Andy Boy Produce
This Salinas Valley farm is putting a face on produce—literally!
Take a walk down your average produce aisle these days and there are more choices than ever. But one farm has a truly eye-catching marketing strategy to entice you, and it all has to do with the bright picture of a little boy named Andy.
Andy Boy Produce is the idea of the D'Arrigo Brothers Farm, which is headquartered in Salinas—the self-proclaimed salad bowl of the world, and there is no mistaking who Andy Boy is in these parts.
You see, when folks around here say Andy D'Arrigo is the face of Andy Boy Produce, they mean it, literally. Now 86 years young, Andy, along with his daughter Margaret and son John, run one of the most successful farms in the Salinas Valley.
It all started back in the early 1900s when Andy's dad and uncle started their operation in New York. Within a few years, though, they moved out West to begin growing fruits and vegetables, and in 1927 Stephen trademarked the name "Andy Boy" in honor of his son.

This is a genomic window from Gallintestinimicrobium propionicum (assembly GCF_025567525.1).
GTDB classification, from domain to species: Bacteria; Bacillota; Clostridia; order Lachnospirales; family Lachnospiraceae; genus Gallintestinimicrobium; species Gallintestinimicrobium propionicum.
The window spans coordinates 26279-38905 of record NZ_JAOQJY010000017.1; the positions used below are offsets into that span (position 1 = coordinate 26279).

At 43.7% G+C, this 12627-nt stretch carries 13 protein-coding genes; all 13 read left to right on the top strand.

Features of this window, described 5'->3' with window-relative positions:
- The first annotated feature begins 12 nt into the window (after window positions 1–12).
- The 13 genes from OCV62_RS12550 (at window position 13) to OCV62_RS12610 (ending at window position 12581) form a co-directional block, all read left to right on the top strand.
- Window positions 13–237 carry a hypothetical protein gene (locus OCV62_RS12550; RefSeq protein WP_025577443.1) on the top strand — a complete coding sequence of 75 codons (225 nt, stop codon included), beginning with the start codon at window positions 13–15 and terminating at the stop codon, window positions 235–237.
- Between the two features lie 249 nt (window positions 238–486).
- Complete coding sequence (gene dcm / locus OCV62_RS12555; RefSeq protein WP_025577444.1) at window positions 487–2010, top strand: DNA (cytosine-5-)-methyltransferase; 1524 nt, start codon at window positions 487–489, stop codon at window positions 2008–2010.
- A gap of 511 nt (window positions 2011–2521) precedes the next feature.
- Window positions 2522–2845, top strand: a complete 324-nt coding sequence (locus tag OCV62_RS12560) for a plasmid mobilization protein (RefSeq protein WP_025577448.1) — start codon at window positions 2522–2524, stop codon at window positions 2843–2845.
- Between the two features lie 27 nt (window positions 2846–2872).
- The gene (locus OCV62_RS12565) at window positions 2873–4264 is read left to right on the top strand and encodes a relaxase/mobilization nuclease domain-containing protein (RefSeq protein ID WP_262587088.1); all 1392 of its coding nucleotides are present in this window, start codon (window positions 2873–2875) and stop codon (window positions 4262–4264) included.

The company became the very first brand of fresh vegetables in the United States and has been recognized for more than 80 years now as a leading brand in the business. Today the farm feeds the nation by harvesting more than 30,000 acres of fresh vegetables, all packed under the Andy Boy brand. And while they farm a wide variety of produce, some of their biggest sellers as of late are romaine hearts, broccoli rabe and a big hit among culinary professionals—fennel.
Growing the produce is one thing, but getting people to try it is what farmers like the D'Arrigos work hard to do. Recently they teamed up with local chef Todd Fisher and together the farming team and the cooking wizard whipped up some new recipes, giving people creative new ways to enjoy some old favorites.
Their success means the family has also given back to their community—they've donated more than $1 million to breast cancer research over the last 10 years, all in an effort to keep folks eating healthy and feeling healthy. And despite the passage of time, one thing that hasn't passed this farming family by is the appreciation of staying true to their patriarch's core beliefs.
"I think the neat thing is that the company has the same values as it did when it was founded—and they are quality, consistency and value," said Margaret D'Arrigo-Martin. "That's what we always talk about and what we use as our cornerstone today. That's pretty amazing!"
For more information about Andy Boy Produce, visit www.andyboy.com.
For more information about Chef Todd Fisher, visit www.cheftoddfisher.com.